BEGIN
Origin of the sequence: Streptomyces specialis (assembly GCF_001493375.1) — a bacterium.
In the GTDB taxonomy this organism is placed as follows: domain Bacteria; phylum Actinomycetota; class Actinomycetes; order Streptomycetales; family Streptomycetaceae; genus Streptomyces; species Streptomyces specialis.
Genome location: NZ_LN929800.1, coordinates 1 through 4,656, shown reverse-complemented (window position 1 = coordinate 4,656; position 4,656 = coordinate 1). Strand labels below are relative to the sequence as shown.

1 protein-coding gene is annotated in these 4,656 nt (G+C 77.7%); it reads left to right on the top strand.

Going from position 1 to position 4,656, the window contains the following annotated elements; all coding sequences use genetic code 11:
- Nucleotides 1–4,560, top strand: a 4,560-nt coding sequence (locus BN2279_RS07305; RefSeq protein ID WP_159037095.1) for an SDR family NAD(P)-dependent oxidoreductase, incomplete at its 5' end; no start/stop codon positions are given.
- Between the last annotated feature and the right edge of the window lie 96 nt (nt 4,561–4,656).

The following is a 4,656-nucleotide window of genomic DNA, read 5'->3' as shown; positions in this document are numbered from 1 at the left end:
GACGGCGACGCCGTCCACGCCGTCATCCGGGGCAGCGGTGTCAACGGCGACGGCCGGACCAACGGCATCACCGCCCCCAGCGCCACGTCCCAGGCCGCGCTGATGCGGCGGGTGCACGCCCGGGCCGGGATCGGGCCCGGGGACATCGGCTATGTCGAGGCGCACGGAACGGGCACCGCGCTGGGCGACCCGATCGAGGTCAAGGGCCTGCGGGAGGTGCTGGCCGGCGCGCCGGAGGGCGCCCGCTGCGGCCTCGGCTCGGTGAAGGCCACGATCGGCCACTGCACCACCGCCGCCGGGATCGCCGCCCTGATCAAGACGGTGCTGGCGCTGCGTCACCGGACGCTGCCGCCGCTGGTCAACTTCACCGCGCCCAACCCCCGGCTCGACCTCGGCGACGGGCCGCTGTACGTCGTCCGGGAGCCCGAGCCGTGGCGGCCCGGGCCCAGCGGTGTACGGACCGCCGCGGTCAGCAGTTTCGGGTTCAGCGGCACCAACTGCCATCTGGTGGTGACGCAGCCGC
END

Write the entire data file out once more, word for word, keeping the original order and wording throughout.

Origin of the sequence: Streptomyces specialis (assembly GCF_001493375.1) — a bacterium.
In the GTDB taxonomy this organism is placed as follows: domain Bacteria; phylum Actinomycetota; class Actinomycetes; order Streptomycetales; family Streptomycetaceae; genus Streptomyces; species Streptomyces specialis.
Genome location: NZ_LN929800.1, coordinates 1 through 4,656, shown reverse-complemented (window position 1 = coordinate 4,656; position 4,656 = coordinate 1). Strand labels below are relative to the sequence as shown.

1 protein-coding gene is annotated in these 4,656 nt (G+C 77.7%); it reads left to right on the top strand.

Going from position 1 to position 4,656, the window contains the following annotated elements; all coding sequences use genetic code 11:
- Nucleotides 1–4,560, top strand: a 4,560-nt coding sequence (locus BN2279_RS07305; RefSeq protein ID WP_159037095.1) for an SDR family NAD(P)-dependent oxidoreductase, incomplete at its 5' end; no start/stop codon positions are given.
- Between the last annotated feature and the right edge of the window lie 96 nt (nt 4,561–4,656).

The following is a 4,656-nucleotide window of genomic DNA, read 5'->3' as shown; positions in this document are numbered from 1 at the left end:
GACGGCGACGCCGTCCACGCCGTCATCCGGGGCAGCGGTGTCAACGGCGACGGCCGGACCAACGGCATCACCGCCCCCAGCGCCACGTCCCAGGCCGCGCTGATGCGGCGGGTGCACGCCCGGGCCGGGATCGGGCCCGGGGACATCGGCTATGTCGAGGCGCACGGAACGGGCACCGCGCTGGGCGACCCGATCGAGGTCAAGGGCCTGCGGGAGGTGCTGGCCGGCGCGCCGGAGGGCGCCCGCTGCGGCCTCGGCTCGGTGAAGGCCACGATCGGCCACTGCACCACCGCCGCCGGGATCGCCGCCCTGATCAAGACGGTGCTGGCGCTGCGTCACCGGACGCTGCCGCCGCTGGTCAACTTCACCGCGCCCAACCCCCGGCTCGACCTCGGCGACGGGCCGCTGTACGTCGTCCGGGAGCCCGAGCCGTGGCGGCCCGGGCCCAGCGGTGTACGGACCGCCGCGGTCAGCAGTTTCGGGTTCAGCGGCACCAACTGCCATCTGGTGGTGACGCAGCCGC